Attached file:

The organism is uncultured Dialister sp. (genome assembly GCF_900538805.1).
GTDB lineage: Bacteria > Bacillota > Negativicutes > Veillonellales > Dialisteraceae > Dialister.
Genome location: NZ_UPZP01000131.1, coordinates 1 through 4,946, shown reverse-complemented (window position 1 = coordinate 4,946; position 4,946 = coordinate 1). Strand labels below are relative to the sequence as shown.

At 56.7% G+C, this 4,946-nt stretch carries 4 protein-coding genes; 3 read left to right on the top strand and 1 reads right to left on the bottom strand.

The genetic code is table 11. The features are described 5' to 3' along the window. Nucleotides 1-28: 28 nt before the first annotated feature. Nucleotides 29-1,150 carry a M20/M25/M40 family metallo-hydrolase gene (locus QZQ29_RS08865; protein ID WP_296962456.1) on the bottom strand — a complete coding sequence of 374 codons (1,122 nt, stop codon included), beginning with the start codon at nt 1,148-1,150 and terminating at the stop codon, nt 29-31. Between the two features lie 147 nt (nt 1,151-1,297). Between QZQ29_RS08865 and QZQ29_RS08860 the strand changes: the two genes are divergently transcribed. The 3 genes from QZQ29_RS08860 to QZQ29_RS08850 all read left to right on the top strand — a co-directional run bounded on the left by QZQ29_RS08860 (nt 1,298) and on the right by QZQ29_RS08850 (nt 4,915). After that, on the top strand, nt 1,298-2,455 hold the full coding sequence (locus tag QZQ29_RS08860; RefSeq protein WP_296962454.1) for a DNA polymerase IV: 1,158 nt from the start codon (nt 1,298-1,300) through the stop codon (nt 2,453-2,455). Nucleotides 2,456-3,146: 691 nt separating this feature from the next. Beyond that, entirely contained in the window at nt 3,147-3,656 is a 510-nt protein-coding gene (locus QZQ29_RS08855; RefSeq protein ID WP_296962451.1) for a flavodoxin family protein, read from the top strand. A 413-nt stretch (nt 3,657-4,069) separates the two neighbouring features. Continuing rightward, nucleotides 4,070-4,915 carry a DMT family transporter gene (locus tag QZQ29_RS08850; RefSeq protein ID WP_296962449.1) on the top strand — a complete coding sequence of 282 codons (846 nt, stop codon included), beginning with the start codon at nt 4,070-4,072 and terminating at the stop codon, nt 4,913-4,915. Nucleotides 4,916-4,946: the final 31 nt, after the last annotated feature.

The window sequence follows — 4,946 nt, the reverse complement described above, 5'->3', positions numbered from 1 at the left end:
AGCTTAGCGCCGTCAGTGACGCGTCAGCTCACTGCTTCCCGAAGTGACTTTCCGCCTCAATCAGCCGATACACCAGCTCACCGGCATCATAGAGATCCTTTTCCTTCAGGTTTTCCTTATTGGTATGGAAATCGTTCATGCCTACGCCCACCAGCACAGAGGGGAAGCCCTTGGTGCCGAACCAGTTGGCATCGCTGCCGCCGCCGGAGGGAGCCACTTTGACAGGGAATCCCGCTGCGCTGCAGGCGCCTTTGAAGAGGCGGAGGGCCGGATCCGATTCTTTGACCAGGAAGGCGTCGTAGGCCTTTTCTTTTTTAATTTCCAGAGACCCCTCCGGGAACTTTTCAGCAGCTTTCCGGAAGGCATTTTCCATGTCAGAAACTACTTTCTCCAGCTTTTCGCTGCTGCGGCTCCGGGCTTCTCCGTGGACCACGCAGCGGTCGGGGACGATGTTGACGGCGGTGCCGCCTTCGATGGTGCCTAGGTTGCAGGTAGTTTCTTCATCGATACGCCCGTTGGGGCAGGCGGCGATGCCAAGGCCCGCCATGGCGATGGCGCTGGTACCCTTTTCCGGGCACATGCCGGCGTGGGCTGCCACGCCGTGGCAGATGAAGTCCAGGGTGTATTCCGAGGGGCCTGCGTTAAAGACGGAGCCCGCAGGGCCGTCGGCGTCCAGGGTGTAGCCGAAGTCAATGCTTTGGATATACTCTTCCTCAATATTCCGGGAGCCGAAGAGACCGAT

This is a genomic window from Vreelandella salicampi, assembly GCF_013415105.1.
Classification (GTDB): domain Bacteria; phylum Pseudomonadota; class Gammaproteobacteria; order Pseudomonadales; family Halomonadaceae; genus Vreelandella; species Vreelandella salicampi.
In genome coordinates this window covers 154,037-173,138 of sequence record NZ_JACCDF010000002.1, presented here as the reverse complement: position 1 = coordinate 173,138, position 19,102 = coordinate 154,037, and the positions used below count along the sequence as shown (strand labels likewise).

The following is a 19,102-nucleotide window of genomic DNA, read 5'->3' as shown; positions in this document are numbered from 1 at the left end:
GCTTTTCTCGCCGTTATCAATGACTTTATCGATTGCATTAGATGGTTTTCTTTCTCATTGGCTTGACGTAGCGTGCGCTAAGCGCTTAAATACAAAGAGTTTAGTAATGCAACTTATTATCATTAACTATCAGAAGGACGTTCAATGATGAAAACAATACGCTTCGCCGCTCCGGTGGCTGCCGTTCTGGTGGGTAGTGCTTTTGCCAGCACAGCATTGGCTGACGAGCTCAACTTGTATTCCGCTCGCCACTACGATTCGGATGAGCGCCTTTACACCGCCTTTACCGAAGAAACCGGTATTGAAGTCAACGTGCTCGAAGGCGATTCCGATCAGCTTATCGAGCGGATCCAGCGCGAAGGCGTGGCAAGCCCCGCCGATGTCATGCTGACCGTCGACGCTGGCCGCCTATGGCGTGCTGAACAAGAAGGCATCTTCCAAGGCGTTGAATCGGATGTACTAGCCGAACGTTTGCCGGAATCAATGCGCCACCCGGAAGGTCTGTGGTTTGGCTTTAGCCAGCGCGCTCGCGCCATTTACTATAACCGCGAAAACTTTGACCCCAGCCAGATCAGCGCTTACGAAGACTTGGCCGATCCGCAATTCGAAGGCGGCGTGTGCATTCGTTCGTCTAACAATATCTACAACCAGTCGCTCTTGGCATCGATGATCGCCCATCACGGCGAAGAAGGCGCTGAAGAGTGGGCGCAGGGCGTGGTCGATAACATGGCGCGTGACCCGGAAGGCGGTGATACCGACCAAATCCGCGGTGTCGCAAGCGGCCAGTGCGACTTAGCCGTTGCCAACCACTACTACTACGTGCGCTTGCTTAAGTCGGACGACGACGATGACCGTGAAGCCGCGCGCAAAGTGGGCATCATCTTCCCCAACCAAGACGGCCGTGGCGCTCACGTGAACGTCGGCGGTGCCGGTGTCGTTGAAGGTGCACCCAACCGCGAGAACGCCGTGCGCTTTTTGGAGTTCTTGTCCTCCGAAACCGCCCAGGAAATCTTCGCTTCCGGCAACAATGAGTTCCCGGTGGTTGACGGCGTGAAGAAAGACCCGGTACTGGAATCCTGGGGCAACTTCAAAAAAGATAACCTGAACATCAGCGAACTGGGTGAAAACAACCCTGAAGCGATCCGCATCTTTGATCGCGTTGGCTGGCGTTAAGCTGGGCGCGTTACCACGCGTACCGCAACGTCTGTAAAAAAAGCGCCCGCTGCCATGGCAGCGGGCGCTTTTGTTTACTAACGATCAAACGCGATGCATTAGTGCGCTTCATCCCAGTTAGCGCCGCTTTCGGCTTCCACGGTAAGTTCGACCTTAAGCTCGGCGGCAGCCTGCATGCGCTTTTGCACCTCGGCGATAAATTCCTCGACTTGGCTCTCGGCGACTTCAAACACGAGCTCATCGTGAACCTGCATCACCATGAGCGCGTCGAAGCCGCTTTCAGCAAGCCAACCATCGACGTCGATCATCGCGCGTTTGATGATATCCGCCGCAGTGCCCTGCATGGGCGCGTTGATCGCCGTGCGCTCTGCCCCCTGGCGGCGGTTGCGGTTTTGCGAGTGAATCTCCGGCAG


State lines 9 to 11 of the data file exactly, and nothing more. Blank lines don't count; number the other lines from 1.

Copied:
Classification (GTDB): domain Bacteria; phylum Pseudomonadota; class Gammaproteobacteria; order Pseudomonadales; family Halomonadaceae; genus Vreelandella; species Vreelandella salicampi.
In genome coordinates this window covers 154,037-173,138 of sequence record NZ_JACCDF010000002.1, presented here as the reverse complement: position 1 = coordinate 173,138, position 19,102 = coordinate 154,037, and the positions used below count along the sequence as shown (strand labels likewise).

The following is a 19,102-nucleotide window of genomic DNA, read 5'->3' as shown; positions in this document are numbered from 1 at the left end: